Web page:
Umbilical Cord Blood Transplantation in Adults: Results of the Prospective Cord Blood Transplantation (COBLT)
Year of Publication
Cornetta, K; Laughlin, M; Carter, S; Wall, D; Weinthal, J; Delaney, C; Wagner, J; Sweetman, R; McCarthy, P; Chao, N
Biol Blood Marrow Transplant
Adult; Cord Blood Stem Cell Transplantation; Disease-Free Survival; dolescent; Female; Graft Survival; Graft vs Host Disease; Hematologic Neoplasms; Histocompatibility Testing; Male; Middle Aged; Risk Factors; Transplantation-Homologous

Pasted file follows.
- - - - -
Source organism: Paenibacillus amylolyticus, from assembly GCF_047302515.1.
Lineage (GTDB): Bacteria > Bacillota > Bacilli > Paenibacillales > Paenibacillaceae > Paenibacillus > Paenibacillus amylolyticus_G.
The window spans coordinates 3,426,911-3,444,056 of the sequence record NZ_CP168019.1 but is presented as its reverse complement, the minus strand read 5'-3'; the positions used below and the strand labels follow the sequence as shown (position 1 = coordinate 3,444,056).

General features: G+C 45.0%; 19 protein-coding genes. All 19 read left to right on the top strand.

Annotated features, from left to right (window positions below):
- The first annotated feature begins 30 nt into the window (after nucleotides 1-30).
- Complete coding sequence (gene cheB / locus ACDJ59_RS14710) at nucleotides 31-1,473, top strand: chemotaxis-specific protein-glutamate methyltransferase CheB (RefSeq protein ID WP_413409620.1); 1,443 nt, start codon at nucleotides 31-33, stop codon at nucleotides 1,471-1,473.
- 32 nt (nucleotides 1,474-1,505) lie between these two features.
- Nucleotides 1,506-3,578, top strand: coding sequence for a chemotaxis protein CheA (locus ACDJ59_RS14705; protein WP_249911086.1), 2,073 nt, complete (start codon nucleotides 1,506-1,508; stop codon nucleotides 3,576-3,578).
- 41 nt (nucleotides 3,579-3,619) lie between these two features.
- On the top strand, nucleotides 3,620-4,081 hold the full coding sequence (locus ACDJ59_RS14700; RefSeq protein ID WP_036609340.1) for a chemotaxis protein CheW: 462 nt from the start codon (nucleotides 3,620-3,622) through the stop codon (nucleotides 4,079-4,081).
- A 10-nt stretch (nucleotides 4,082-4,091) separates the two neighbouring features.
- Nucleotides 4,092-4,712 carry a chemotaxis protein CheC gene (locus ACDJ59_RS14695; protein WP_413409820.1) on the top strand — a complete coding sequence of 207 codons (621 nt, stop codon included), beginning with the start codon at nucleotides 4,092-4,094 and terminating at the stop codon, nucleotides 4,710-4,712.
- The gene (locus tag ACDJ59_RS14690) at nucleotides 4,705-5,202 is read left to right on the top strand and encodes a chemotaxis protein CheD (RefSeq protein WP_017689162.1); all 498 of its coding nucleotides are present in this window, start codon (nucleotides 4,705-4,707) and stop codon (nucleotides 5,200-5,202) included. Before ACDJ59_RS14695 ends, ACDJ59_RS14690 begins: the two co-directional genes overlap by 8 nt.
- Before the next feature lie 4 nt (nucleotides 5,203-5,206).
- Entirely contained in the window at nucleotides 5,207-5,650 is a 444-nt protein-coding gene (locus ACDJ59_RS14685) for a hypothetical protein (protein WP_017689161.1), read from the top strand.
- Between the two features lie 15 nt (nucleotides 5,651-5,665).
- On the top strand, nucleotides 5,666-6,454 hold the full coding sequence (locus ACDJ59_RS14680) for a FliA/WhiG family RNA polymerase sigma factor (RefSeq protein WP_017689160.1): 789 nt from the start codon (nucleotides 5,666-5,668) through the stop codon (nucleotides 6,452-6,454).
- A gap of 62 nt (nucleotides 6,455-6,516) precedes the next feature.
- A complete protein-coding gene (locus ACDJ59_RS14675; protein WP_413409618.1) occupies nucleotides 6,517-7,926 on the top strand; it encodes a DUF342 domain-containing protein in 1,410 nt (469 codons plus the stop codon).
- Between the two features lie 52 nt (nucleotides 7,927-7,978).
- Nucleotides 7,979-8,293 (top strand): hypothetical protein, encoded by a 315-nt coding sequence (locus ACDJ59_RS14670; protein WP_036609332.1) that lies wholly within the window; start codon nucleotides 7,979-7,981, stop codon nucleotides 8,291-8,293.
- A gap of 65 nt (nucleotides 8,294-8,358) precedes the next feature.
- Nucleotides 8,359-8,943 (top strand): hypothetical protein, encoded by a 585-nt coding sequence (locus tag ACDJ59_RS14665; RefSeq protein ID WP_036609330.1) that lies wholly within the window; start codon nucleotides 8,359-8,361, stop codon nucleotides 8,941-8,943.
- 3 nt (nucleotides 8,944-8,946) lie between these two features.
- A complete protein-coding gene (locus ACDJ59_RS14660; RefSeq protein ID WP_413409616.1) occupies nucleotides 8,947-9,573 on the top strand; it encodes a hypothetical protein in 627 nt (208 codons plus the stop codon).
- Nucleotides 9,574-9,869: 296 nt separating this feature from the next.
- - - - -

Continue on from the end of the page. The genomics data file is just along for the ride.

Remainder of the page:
The Cord Blood Transplantation study group conducted a prospective study of unrelated cord blood transplantation (CBT) to better define the role of this stem cell source for subjects requiring unrelated allogeneic transplantation. We report on 1 stratum of the study designated for adult subjects. The primary end point of the study was survival at 180 days. Secondary end points included engraftment, graft-versus-host disease, relapse, and long-term survival. Eligibility criteria for malignant and nonmalignant diseases were specified. Subjects with active central nervous system disease, Karnofsky performance status <70%, grade 3 or 4 or primary myelofibrosis, or suitable related donors were excluded. Enrollment required a single cord blood unit containing >10(7) nucleated cells per kilogram of recipient weight and matched at > or =4 HLA-A and -B (low or intermediate resolution) and -DRB1 (high resolution) types. Thirty-four subjects were entered, with a median age of 34.5 years (range, 18.2-55 years). Most subjects (n = 23) had a 4 of 6 match, 10 subjects had a 5 of 6 match, and 1 subject had a 6 of 6 match. Diagnoses at transplantation included acute myelogenous leukemia (n = 19), acute lymphoblastic leukemia (n = 9), chronic myelogenous leukemia (n = 3), myelodysplastic syndrome (n = 1), paroxysmal nocturnal hemoglobinuria (PNH) (n = 1), and non-Hodgkin lymphoma (n = 1); 94% were classified as poor risk according to National Marrow Donor Program criteria. Subjects received total body irradiation/cyclophosphamide (n = 27) or busulfan/melphalan (n = 7) conditioning regimens. Four subjects died before CBT and are described here but are not included in the main analysis. The cumulative incidence rates and median times to neutrophil (500/microL) and platelet (>20,000/microL) engraftment were 0.66 by day 42 (median, 31 days) and 0.35 by day 180 (median, 117 days). The cumulative incidence rate for grade II-IV GVHD was 0.34 by day 100. For the primary end point, survival at 180 days, Kaplan-Meier survival estimates were 0.30 (95% confidence interval, 0.14-0.46) by day 180 after transplantation. To date there are 2 survivors, and both are >36 months from enrollment. A retrospective analysis was performed by using high-resolution HLA-A and -B typing, which revealed that approximately one third of subjects had 1 or more additional HLA mismatches compared with results of low- or intermediate-resolution HLA typing. The findings of high treatment-related mortality and slow engraftment kinetics indicate that CBT should continue to be performed in specialized centers with a research focus on cord blood cells.